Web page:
Increasing threats against media organizations and attempts by terrorist groups to control media content by way of intimidation have created serious concern regarding self-censorship and free content production by media. Terrorist groups, besides putting pressure on media agencies to publish or broadcast news related to their activities, also coerce media agencies in insecure areas into refraining from broadcasting or publishing advertisements and announcements of the security forces, entertainment programming, music and voice of women.

Although the government of Afghanistan has taken a number of measures for the safety of journalists, the most important of which is the establishment of the Joint Committee for the Security and Safety of Journalists, these measures have not produced the desired outcomes because of their weak implementation. Today, the need to protect Freedom of Expression and Freedom of the Press, which has been the signature achievement of the past decade and a half, is felt more than any other time.

Most of the media organizations do not dedicate the necessary attention and resources to the security and safety of their workers, especially journalists who are dispatched to front lines to provide news coverage of the war. Ensuring safety of media workers in the legal, administrative and ethical obligation of media organizations.

Journalists still have to grapple with serious intra-agency problems. Hiring and firing of media workers do not take place based on the labor law as well as the procedural bylaw on the establishment and operation of mass media organizations. A number of media organizations even lack an administrative policy as journalists and media workers are hired as if they were daily wage laborers without going through the due process of hiring; likewise, they are fired easily without justifiable grounds. Some media organizations even fail to pay the monthly salaries of their employees on regular basis.

The continuing shortcomings in access to information have also been a lingering challenge in the first half the current year as this issue has not been addressed by the government. Most government spokespersons, particularly those working in the provinces, have avoided responding and providing timely and accurate information for journalists. The lack of supply of correct figures on the part of the government has seriously eroded the credibility of the government to present correct facts and figures, especially on terrorist incidents, and has exacerbated the crisis of ‘fake news’. Clear examples of this phenomenon can be seen in the attacks that were carried out on Sardar Mohammad Daud Khan hospital and 209 Shaheen Military Corps. This tendency of the government has led journalists to refer to unofficial sources to seek facts and figures on the number of casualties and losses. This has not only created confusion among media organizations as well the audiences, but it has also dealt a blow to the body of the government as an entity capable of supplying accurate facts and figures to the public and thus has helped the propaganda undertakings of terrorist groups.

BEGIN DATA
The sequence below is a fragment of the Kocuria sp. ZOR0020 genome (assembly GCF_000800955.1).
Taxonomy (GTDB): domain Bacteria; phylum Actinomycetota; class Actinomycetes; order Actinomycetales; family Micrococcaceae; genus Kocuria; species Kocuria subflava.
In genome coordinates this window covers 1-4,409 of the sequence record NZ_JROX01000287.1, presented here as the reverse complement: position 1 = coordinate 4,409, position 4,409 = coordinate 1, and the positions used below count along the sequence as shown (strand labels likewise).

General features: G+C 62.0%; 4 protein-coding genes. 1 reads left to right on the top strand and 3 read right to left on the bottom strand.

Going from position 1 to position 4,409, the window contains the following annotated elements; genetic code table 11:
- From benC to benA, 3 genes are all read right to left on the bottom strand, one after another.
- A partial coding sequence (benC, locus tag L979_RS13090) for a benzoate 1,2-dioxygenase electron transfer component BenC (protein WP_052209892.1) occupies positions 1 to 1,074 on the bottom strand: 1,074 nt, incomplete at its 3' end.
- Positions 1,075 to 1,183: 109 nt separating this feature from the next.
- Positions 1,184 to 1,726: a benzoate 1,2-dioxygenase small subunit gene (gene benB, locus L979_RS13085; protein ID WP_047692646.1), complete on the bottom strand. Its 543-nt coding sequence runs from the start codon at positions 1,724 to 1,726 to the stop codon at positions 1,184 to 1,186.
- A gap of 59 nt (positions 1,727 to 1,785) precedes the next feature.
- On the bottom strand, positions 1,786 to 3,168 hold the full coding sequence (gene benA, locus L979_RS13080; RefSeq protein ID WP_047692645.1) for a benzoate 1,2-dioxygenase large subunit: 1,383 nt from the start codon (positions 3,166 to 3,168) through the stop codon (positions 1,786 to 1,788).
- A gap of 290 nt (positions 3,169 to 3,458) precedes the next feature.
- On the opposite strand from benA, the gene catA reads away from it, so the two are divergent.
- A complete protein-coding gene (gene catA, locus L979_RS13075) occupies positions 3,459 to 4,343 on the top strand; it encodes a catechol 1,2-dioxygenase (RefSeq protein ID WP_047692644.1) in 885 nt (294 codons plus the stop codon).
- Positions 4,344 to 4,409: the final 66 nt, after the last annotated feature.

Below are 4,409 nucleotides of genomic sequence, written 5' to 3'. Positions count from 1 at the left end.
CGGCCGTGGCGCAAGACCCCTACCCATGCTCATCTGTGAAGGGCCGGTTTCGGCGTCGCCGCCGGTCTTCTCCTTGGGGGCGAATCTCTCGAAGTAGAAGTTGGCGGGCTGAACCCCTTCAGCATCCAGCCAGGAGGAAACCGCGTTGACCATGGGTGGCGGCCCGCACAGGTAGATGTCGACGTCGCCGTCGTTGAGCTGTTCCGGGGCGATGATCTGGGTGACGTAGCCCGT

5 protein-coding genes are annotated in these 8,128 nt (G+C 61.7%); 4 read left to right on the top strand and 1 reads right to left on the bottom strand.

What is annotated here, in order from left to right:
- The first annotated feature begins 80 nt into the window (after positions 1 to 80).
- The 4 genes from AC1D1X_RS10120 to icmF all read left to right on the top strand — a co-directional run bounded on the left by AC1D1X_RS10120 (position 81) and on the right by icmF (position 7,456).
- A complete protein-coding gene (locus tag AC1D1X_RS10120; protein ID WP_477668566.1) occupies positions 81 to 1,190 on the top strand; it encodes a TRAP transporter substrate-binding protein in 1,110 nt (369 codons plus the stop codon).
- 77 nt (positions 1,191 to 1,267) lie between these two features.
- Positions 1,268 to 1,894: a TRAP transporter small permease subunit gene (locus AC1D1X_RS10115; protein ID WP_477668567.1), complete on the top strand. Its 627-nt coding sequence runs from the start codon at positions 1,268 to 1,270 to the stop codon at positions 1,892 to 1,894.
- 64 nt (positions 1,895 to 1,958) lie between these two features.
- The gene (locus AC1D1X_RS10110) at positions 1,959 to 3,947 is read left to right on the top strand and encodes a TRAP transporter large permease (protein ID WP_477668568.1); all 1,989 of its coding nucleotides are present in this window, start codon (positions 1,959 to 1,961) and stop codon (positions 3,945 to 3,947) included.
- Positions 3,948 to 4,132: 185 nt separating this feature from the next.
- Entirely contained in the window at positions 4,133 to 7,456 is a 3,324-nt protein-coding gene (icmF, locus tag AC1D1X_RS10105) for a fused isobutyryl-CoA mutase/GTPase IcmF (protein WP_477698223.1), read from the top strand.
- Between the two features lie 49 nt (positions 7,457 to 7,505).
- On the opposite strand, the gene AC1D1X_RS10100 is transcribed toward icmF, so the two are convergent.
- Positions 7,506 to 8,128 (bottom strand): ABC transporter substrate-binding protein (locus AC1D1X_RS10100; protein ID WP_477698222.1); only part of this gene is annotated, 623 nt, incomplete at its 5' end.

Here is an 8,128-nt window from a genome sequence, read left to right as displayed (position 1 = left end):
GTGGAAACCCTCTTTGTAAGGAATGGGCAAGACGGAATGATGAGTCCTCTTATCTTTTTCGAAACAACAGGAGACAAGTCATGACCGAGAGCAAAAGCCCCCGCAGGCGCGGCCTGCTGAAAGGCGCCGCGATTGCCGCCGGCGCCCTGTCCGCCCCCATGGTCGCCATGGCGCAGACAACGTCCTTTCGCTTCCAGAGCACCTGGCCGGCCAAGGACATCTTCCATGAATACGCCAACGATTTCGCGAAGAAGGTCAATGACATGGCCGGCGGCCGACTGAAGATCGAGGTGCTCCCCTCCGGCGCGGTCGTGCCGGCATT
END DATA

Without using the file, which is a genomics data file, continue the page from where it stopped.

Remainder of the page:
There is no standardized and cohesive system within the government of Afghanistan to collect data. This is one of the reasons behind the inability of the government to provide information to journalists. The current regime of data collection is obsolete, non-standard or basically non-existent.

There has been a notable decrease in the number of female journalists working in media organization primarily because of increasing insecurity and the worsening threat environment. Today, there are not any female journalists and media workers in at least 10 provinces of Afghanistan, Zabul, Uruzgan, Ghor, Panjsher, Paktika, Sar-pul, Logar, Nooristan, Laghman, and Kunar. A reduced presence in media of female journalists leads to diminished coverage of matters relating to women.

Note: To read the full report, click here.